Sometimes it feels like we are always dealing with stress. The consistent and often elusive strive to balance work, families, home life and other commitments as well as the uncertainty that we are all currently experiencing, especially over long periods of time, can trigger the biological stress response in our bodies known as fight or flight.
When we encounter a perceived ‘threat’ (a stressor), your hypothalamus, a small region at your brains base, sets off an alarm system in your body. This signals your adrenal glands to release a surge of hormones including adrenaline and cortisol which can lead to physical symptoms such as increased blood pressure, sweating and alertness. This response is an adaptive survival mechanism in life threatening situations. However, when it becomes chronic it can contribute to a wide range of health issues including cardiovascular disease, obesity, sexual disfunction and skin problems. The long-term activation of the stress response can lead to an overexposure to cortisol and other stress hormones, which can disrupt almost all your bodies processes, including the immune system.
How does stress affect the skin?
When you are stressed, your body produces cortisol and as a result your hypothalamus produces a hormone called (CHR) corticotropin releasing hormone. It is thought that CHR can stimulate oil release from the sebaceous glands around your hair follicles which can lead to acne. Research conducted in 2017 found a high correlation between higher levels of stress and the severity of acne. Stress is also known to lead to inflammation, which impacts the body’s ability to heal wounds, resulting in scarring. As stress can weaken the immune system, it can contribute to an imbalance of bacteria in the gut and skin microbiome. When this imbalance occurs on your skin it can lead to redness, itchy rashes and aggravate several known conditions such as eczema, psoriasis, and dermatitis. Stress can also impact the proteins in your skin and reduce its elasticity, which contributes to wrinkle formation. Cortisol (stress hormone) contributes to the breakdown of collagen and elastin which are the fibres that give skin a youthful, firm and tight appearance.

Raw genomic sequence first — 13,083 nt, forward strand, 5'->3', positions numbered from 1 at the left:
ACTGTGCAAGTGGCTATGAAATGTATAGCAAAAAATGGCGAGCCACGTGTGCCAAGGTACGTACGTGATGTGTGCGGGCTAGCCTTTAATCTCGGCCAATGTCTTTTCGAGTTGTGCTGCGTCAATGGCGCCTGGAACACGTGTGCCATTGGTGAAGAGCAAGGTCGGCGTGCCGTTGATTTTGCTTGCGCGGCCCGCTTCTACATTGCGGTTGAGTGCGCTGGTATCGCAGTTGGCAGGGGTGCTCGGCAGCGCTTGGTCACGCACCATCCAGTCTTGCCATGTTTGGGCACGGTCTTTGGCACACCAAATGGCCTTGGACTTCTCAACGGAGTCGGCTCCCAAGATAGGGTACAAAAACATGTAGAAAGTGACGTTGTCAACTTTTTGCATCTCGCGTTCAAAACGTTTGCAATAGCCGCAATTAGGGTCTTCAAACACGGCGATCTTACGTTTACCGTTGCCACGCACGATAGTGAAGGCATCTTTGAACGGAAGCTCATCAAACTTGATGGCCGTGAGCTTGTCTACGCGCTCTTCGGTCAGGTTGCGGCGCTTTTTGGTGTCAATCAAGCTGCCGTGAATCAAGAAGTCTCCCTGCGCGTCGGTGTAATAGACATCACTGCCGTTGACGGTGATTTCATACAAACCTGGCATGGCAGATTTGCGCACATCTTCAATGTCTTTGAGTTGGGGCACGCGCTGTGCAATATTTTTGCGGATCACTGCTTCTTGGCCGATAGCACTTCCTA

How can we help you?
If you are feeling the effects of stress on your skin, we recommend a DMK enzyme therapy treatment. This 1.5-hour treatment can help to restore the internal functions and structures of the skin and calm and stress induced flare ups. Enzyme therapy is designed to strengthen, oxygenate, nourish and tone skin to encourage optimal functioning. It works to address multiple skin dysfunctions such as acne, dehydration, congestion, redness, pigmentation, and premature ageing. We also start this treatment with mindful deep breathing of customised essential oils and perform massage to help calm the nervous system
What else can you do to reduce stress?
Encountering stress is unavoidable but having a plan to manage it can make all the difference to your overall wellbeing. Here we list our tried and tested stress management techniques
It is well documented and researched that regular exercise is an important step in stress management. There is a neurochemical basis for why you feel good after a workout. It reduces stress hormones cortisol and adrenaline whilst stimulating endorphins, your body’s natural painkillers. It is also shown to improve sleep makes coping so much easier.
Another great technique to get into the habit of practicing. It takes many forms, but the premise is to train the mind to be exactly where your body is. Modern life has us making countless lists to tick off, all whilst thinking about what we need to do next. Yoga, meditation, walks on the beach, hobbies that slow the world down for a minute such as gardening are all forms of mindfulness. They bring us back to ourselves.
We incorporate this practice into all our facial treatments because it is the quickest way to activate the parasympathetic nervous system, which aids in relaxation, calms the mind and slows the heart rate.
If you need extra support we always recommend visiting a naturopath for nutritional support and of course talking to friends, your GP or your favourite beauty ‘therapist’ at Mount skin – we love to chat all things wellbeing